Saturday, October 24, 2015

Late October update 10/24

Hello friends, A little update for you: The monarch season, for me, is officially over. Lee released our last for beauties last Sunday. I was feeling under the weather and was sleeping most of the day. Since it was warm and we had held them over and fed them for three days, Lee released them. So another one in the can as they say.
My totals were impressive and sad too. My total number collected (eggs & cats.) was 2254. Most were collected from my garden and with the help of my awesome workers this summer, we collected over 1000 in the gardens at the Oak Lawn Parks. Thank you girls and guys! You were great!
That leaves about 1000 collected at home and this year I offered to foster cats. for a few select friends and relatives who wanted to ease into this. That was about 250. Once those individuals felt more comfortable, they began raising their own by mid Aug. 
My release number was just about 1000. I do not have an exact number because well, sometimes the butterflies gave me the bum's rush at the door of the cat. house. So I would say I am accurate within 1-3%. I lost many cats. to an outbreak of what I think was NPV virus. This is a highly contagious disease that kills very quickly and spreads very quickly. I had a little bit of Tachnid fly, a parasite common to monarchs and I had some O.E. parasite deaths at the end of the season. This appearance of the parasite O.E. at the end of summer is indicative to the care of monarchs. The spores of the parasite build up over summer on milkweed foliage, to a critical point and it infects many cats as they eat the milkweed. It is very important to wash and dry your leaves as you are feeding. Sometimes the infection is unavoidable. 
I was able to get a hold of 125 tags from Monarch Watch this fall and tagged some butterflies for the first time. That was very cool. Monarch watch makes 100K tags each year with the hopes that volunteers like us will tag monarchs and that a portion of them will be found in Mexico or observed on the way to MX. You can do this too, Go to the Monarch Watch website next summer. 
As of today 10/24 monarchs are arivibg in large groups at the sanctuary in central Mx. The huricane Patricia seems to have spared the biosphere of any heavy winds and rains. The storm is now moving through TX and the rain there put monarchs at risk. Time will tell, but instinct will hopefully make some of the monarchs pause and rest on one place fir a few days. 
A few items I have found for you this week...
If you are an Illinois resident, this link is to a petition to Pass SB1742 to create the Roadside Monarch Habitat Fund in Illinois. 
If your Tropical milkweed is planted in pots, it can be saved over the winter.
If you have been saving your seed, then you may not want to consider doing this. The seeds germinate easily and the plants grow quickly.
However, if you anticipate needing a plethora of plants for yourself or to share next year, you can save your plants a few ways:
1.     Repot your plants, trimming the roots and giving them fresh soil. Cut your plants down completely. Keep them in your house under grow lights
a.      By repotting with fresh soil you will reduce the appearance of fungus gnats- if they do appear, water with a 50/50 mix of water and hydrogen peroxide. One or two waterings should kill them
2.     Take cuttings of your trop. mw stems and root them in soil in the house, make sure to clean the stems with 5% bleach solution, pat dry, recut, plant.
3.     If your trop mw is in larger pots, you can try to keep it over the winter in your garage. Attached is best, place in a warm corner water once or twice over the winter. Take them outside in April when the weather breaks.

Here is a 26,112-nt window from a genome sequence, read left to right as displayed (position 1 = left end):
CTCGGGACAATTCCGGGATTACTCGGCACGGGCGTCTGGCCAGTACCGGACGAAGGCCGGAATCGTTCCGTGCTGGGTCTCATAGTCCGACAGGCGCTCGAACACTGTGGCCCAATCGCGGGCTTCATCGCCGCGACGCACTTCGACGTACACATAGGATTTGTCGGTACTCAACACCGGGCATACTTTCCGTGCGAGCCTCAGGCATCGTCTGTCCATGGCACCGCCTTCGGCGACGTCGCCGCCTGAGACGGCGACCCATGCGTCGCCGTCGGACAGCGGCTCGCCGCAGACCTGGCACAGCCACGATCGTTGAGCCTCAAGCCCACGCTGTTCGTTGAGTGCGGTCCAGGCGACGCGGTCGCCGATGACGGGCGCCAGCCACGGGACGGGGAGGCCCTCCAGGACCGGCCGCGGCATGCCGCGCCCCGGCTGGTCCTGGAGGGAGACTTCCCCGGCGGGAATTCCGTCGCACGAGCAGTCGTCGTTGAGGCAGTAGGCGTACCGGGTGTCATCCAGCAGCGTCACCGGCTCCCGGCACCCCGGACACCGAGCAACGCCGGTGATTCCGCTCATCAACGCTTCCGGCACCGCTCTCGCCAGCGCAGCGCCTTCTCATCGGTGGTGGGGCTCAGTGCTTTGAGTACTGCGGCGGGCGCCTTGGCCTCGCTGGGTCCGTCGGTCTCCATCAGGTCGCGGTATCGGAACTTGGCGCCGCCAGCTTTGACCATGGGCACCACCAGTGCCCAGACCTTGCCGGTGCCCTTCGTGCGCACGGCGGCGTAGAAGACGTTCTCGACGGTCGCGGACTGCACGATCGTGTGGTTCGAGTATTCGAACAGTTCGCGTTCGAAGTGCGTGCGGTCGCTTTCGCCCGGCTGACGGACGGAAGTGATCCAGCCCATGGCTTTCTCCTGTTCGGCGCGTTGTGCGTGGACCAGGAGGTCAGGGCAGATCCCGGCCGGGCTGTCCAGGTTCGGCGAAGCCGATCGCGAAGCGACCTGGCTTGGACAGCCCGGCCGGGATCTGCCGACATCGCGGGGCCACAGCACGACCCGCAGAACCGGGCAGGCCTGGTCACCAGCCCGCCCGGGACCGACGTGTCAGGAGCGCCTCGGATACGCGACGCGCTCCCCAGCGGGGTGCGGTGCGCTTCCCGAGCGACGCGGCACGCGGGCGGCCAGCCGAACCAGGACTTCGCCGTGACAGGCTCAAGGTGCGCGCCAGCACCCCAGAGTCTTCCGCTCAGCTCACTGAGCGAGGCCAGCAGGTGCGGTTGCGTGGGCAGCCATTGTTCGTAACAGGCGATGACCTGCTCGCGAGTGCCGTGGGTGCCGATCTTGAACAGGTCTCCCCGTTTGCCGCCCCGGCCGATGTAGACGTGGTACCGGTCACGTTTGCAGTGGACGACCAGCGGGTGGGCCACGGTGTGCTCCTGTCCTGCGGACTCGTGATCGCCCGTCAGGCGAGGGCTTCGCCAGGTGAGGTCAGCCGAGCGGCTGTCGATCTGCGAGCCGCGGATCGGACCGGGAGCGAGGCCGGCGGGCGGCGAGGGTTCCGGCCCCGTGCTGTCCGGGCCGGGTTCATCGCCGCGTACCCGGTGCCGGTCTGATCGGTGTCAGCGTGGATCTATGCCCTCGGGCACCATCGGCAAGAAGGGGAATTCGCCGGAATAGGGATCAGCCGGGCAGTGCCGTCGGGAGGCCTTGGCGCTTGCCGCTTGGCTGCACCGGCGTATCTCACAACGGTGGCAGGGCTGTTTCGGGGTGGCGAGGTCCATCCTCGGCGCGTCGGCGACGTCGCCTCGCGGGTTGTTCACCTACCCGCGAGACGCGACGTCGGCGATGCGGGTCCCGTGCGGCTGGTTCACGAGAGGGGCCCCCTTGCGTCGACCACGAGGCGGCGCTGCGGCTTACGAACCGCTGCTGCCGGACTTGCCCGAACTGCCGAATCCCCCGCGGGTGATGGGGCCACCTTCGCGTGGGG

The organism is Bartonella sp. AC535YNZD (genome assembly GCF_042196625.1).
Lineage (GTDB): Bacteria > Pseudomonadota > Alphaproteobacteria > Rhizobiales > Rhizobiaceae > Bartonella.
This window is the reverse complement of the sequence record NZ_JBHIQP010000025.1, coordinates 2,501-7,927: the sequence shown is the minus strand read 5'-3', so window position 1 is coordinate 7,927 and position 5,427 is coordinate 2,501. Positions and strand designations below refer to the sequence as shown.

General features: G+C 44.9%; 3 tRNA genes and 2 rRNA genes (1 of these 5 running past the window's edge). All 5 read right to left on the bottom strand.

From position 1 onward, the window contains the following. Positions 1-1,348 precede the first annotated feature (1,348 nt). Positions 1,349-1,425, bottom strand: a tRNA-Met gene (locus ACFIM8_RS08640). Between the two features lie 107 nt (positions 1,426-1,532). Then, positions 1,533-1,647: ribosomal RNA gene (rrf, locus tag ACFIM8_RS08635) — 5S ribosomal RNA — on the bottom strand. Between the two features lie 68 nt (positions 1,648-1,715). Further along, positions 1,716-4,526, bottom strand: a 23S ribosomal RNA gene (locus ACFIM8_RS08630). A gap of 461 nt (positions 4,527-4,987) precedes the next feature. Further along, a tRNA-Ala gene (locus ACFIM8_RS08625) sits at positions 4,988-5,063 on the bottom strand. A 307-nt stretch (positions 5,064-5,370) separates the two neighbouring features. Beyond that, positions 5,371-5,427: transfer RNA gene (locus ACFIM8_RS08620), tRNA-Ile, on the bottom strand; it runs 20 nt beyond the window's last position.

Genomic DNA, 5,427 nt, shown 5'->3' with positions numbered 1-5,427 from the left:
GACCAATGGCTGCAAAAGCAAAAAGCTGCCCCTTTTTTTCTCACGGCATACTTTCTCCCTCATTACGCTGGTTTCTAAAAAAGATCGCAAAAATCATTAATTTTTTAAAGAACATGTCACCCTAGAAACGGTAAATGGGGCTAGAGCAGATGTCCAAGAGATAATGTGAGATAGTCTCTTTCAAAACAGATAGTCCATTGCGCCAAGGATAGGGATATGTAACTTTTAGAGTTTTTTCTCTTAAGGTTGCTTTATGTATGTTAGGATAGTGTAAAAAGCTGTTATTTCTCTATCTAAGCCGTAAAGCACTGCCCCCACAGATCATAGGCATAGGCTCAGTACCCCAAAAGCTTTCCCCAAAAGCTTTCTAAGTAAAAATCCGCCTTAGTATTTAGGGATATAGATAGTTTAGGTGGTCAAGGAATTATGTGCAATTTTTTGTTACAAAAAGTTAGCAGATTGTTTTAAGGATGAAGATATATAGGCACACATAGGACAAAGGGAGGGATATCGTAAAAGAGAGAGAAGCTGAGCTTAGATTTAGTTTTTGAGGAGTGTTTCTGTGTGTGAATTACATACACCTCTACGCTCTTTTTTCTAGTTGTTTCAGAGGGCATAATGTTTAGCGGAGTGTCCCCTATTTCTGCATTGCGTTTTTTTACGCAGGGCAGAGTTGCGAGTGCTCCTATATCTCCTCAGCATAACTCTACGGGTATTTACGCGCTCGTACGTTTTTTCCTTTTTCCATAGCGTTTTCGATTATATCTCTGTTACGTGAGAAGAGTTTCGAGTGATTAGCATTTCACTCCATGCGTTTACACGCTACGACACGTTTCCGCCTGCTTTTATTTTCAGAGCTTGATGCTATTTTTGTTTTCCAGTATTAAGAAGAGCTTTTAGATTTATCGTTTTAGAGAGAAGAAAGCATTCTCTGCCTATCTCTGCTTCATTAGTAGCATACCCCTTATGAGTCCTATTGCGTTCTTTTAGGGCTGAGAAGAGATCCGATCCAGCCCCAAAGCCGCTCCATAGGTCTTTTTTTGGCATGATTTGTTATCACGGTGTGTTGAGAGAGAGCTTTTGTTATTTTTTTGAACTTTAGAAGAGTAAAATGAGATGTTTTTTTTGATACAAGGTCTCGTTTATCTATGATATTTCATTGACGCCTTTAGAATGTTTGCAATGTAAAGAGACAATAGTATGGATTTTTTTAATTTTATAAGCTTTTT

a.      At that time you will want to repot, trim the roots, fresh soil and slow release fertilizer.

As most of you know I have been collecting a saving seeds and sharing seeds for many years. I just received info on how to catch the seeds before the pods pop!
If you can get a hold of a few organza gift pouches, you can tie these over your mw pods (the small ones) wait for them to pop and cut the stem off with the bag.
I like this one, because it looks big enough to fit over a large cluster of trop. mw pods.
You can slow down the opening of common mw pods, by placing a rubber band around the pods to prevent opening. See the photo below.
All this does is ensure that you don’t miss the seeds when the pods pop. It does not hurt the plant or the ripening of the seeds in any way.

This is an interesting article on the many uses of milkweed:
This link is too a recently  released document discussing the long view of monarch recovery,
I found an article/ publication from Michigan State University Extension on planting for pollinators.
A link to an article out of Washing State, a group of volunteers got together and planted a butterfly habitat on a local college campus:
And just for fun…. The newest Winnie the Pooh story in a long time is all about saving the bees!

Please don’t forget to report your releases in our Google Doc. The results are building!
I can’t wait to see our total number of released monarchs. Thank you, let’s keep it going!
Again this is just for us, so we can see how many monarchs we have released as a group.

Please remember to sterilize all your tools, containers, vases, clippers etc. that you have been using for raising your monarchs.
Put everything you can into the dishwasher and clean everything else with bleach. The OE parasite spores can live over the winter. So sterilizing is very important.

Well, I don’t know about you but I miss my caterpillars but am thankful for a break! That’s why I love living in a region with 4 seasons ;)
Back to working on the house.
Don’t hesitate to email me with questions!

Have a great weekend!

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